Ottawa Jazz Orchestra, Hidden Gems ©Brett Delmage, 2019
OJO members give accolades to Sandy Gordon at the end of the concert after he performed on four different instruments (l-r: Mark Ferguson, Adrian Cho, Mark Rehder, Rick Rangno, Sandy Gordon). ©Brett Delmage, 2019

Ottawa Jazz Orchestra performs “Hidden Gems”
Fourth Stage, Canada’s National Arts Centre
Saturday, February 23, 2019 – 8:30 p.m.

View photos by Brett Delmage of this performance

The Ottawa Jazz Orchestra (OJO) introduced a modern American jazz composer to its Ottawa audience Saturday – and everyone had a great deal of fun in the process.

It was a smaller and more relaxed show than the ambitious Strings in Focus concert the orchestra presented in January – but still definitely connected to jazz history and the jazz mainstream. It showcased the music of San-Francisco-Bay-area composer Reed Kotler, as arranged by trumpeter Bobby Shew.

Kotler is a “triple threat”: a pianist and multi-instrumentalist, a composer, and a software designer who has created tools to help musicians transcribe music. In that, he has a great deal in common with OJO's artistic director and bassist, Adrian Cho, who combines a software day job with a jazz avocation.

The tunes by Kotler which Cho selected for the concert were consistently appealing and approachable, in styles ranging from straight-ahead to ballads to even calypso. Many of these compositions were included in the 2002 album, Bobby Shew, Gary Foster and Friends: Play The Music Of Reed Kotler.

On stage was a classic jazz quintet: Rick Rangno on flugelhorn, and Sandy Gordon on alto and tenor saxes and alto and standard flutes, plus a rhythm section of Mark Ferguson on piano, Cho on bass, and Mark Rehder on drums. These musicians have been with OJO since its beginnings and have decades of experience in jazz.

They were clearly reveling in the music: laughing and making jokes (mostly at Gordon's expense) but also digging into the tunes and adding their own imprint. It was a freer, less programmed show, with more room to solo and improvise. The musicians took full advantage of that, with solos by each and a crisp set of trading fours between Rehder and Rangno.

The opening number, “Nice Groove”, was indeed that: it opened with a deep bass riff, with the tenor sax and flugelhorn then further developing the groove. It was tight and sassy, reminding me of a Rob McConnell number, with each musician given a chance to step out.

Several of the tunes commemorated musicians Kotler had known. “One for Smith” was for the late Smith Dobson, Kotler’s piano teacher and mentor, who had an illustrious career in Southern California playing with many renowned jazz musicians. It was a warm, comfortable tune, with melodic interludes from Rangno and Ferguson and a gently swinging tenor solo from Gordon. “Tuesday Blues” was also inspired by Smith, but not perhaps quite as happily; as Cho noted, Tuesdays were when Kotler had his weekly lessons with Smith. It was a strongly syncopated piece with a sizzling and rough tenor solo from Gordon and vibrating piano: a piece in which the quintet let themselves go and tossed the music around.

“Blues for Kenny B” was for pianist Kenny Barron, with whom Kotler studied at Stanford University, and was inspired by a piece which Kotler heard Barron playing. Rich and invocatory, it had a strong gospel feel and call-and-response sections, and featured an earthy alto sax solo from Gordon.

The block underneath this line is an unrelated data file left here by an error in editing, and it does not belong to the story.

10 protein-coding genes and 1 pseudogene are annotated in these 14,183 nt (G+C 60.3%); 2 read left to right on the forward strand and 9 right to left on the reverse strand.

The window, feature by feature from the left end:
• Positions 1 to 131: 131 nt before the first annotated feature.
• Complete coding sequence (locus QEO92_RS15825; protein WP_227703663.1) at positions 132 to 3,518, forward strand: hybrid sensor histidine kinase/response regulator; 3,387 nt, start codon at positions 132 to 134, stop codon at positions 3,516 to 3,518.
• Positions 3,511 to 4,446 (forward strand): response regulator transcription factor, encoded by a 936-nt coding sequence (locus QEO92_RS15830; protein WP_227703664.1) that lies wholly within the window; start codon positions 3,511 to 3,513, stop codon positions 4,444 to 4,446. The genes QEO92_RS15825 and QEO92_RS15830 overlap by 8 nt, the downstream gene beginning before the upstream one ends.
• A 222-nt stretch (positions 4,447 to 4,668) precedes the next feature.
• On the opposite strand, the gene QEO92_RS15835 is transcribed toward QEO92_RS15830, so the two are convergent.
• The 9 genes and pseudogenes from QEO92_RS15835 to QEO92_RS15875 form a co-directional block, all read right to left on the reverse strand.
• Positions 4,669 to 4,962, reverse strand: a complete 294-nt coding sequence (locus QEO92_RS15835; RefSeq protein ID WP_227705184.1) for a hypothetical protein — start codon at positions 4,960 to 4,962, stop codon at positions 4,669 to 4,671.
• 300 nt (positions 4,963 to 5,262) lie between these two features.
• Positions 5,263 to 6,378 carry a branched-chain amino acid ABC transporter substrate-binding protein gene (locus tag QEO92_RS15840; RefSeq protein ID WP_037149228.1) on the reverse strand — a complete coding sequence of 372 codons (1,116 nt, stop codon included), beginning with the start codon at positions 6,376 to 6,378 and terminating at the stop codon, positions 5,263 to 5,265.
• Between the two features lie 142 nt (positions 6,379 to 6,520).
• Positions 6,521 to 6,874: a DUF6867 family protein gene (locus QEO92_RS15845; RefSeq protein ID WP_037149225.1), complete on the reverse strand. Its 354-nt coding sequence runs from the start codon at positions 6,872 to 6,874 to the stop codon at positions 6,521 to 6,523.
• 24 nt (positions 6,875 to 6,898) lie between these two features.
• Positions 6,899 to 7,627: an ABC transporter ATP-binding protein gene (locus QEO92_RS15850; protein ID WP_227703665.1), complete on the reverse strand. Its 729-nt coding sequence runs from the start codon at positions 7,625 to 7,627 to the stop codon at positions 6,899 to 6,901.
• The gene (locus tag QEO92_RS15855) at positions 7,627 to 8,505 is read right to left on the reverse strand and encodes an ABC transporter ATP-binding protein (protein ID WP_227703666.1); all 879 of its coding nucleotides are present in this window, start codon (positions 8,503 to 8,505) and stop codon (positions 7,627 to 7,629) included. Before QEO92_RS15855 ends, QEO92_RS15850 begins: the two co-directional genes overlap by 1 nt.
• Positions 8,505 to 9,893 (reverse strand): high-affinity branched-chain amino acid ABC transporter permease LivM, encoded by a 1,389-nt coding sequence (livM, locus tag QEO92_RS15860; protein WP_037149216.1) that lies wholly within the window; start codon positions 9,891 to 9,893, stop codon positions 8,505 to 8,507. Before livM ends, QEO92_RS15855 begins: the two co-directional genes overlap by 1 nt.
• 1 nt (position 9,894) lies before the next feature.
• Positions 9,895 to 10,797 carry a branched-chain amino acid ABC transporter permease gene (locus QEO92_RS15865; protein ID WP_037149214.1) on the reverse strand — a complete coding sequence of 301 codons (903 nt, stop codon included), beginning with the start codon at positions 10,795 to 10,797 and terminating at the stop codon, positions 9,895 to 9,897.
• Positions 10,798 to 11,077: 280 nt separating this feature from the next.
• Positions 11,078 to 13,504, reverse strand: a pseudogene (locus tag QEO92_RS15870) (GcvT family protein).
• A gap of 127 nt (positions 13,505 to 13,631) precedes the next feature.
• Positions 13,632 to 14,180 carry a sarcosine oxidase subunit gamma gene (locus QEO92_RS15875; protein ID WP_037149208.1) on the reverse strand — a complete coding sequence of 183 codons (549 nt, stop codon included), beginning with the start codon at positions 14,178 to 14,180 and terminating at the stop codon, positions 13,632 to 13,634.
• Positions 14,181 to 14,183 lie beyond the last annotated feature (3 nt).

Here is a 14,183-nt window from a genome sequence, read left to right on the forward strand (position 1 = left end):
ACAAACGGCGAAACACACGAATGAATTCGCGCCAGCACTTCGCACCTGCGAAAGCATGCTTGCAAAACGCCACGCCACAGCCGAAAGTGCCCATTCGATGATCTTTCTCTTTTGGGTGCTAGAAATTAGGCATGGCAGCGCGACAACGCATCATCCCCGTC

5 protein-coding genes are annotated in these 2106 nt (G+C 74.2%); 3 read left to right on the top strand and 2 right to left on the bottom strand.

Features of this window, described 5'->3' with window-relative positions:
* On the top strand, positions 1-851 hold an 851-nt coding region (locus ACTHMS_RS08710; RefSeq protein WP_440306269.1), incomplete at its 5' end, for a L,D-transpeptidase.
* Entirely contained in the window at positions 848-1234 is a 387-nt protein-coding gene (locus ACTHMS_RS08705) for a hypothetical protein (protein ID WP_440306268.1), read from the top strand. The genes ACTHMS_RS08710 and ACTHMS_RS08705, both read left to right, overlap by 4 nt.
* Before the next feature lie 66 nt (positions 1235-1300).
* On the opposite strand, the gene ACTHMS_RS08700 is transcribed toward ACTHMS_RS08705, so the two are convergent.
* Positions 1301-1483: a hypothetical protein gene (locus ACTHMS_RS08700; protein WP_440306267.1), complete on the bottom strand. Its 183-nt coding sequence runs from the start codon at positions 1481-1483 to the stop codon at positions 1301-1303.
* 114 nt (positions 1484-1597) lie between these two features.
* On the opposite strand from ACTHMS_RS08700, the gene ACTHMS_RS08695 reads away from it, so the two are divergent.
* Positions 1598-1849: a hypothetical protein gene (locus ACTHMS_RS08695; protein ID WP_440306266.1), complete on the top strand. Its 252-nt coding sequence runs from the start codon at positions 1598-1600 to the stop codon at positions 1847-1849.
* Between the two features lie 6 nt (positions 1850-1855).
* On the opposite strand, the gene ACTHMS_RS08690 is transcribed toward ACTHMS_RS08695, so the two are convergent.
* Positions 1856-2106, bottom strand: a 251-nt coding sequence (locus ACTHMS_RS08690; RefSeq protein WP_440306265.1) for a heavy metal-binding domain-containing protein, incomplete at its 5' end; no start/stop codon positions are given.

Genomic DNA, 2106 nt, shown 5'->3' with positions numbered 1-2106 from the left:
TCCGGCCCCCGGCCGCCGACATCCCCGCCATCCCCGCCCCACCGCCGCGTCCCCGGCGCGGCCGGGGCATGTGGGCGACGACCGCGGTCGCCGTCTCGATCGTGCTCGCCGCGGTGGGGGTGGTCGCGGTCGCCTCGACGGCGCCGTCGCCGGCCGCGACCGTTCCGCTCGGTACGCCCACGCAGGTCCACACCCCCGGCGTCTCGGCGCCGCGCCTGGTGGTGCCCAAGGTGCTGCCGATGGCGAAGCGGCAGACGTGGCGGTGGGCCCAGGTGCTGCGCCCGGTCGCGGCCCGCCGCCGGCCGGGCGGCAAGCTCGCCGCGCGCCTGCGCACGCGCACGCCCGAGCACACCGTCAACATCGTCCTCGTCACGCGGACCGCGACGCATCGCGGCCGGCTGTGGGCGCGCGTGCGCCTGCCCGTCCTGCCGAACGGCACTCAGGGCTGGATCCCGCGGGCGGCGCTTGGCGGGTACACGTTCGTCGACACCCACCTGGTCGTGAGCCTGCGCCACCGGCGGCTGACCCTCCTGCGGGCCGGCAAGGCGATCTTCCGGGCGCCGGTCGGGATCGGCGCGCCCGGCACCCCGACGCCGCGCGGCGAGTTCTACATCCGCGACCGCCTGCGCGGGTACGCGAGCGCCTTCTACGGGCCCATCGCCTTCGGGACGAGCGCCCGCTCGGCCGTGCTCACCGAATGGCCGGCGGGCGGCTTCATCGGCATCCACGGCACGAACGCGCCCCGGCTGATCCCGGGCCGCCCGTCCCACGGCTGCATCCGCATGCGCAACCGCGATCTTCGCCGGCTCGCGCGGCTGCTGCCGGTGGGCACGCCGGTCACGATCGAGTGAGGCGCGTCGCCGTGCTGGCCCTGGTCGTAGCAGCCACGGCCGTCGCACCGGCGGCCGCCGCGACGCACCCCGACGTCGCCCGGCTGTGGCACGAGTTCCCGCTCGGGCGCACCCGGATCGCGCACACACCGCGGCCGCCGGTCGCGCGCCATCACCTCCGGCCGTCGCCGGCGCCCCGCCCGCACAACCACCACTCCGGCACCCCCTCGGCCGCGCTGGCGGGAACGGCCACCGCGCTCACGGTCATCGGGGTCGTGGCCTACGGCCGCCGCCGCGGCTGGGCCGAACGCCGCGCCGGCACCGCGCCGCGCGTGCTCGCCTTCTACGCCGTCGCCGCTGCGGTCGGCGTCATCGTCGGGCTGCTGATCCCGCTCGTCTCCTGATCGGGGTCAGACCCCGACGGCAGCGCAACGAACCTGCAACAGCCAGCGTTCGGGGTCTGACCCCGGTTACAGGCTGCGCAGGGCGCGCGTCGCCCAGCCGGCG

Gordon played flute on several numbers: regular flute flitting and shining through the rhythms of “Calypso Bop”, and the deeper and more full-bodied alto flute on “Distant Song”. It gave that tune a lovely ethereal feel, counterpointed against Ferguson's thoughtful piano lines.

Rangno's playing on flugelhorn was particularly expressive, ranging from as intense and pointed as a regular trumpet, to rich and smooth. His playing was especially melodic and captivating on “I Couldn't Have Loved You Any More”, concisely conveying the melancholy emotion in that tune. Similarly, “Jenny” was a charming bossa nova number with a mellifluous flugelhorn melody.

One of the concert's highlights was two back-to-back numbers which both evoked the smoky club feel of film noir. The sadness at the heart of “Tears Forever” was expressed through deep, inflected bass lines, by minor-key melodies on tenor and flugelhorn, and by delicate, sombre piano. “Take Me With You” was a more romantic and overtly emotional piece, expressed through circling alto sax and flugelhorn melodies.

The quintet closed with “Coop”, a fast and lively bebop number written in honour of tenor saxophonist Bob Cooper, who played in Stan Kenton's band. Its speed and intensity steadily built, with syncopated piano followed by fast vibrating flugelhorn – and ended with a strong flourish. The audience responded with strong and extended applause and cheers.

The OJO is best known for performing music from historical jazz composers, so it was intriguing to see them unearth the music of one who is still living and writing. I hope this won't be a one-of: there are indeed many hidden jazz gems around, modern composers whose work is worth celebrating. Perhaps the OJO could showcase a Canadian big band composer next: for example, Hugh Fraser and his Vancouver Ensemble of Jazz Improvisation?

Set list
[all pieces by Reed Kotler]

Set List

Set 1

  1. Nice Groove
  2. One for Smith
  3. I Couldn't Have Loved You Any More
  4. Tears Forever
  5. Take Me With You
  6. Blues for Kenny B.
  7. Calypso Bop

Set 2

  1. You Are the One
  2. Darling, I Love You
  3. Distant Song
  4. Tuesday Blues
  5. Jenny
  6. Coop

Read the review of the OJO's previous concert, Strings in Focus: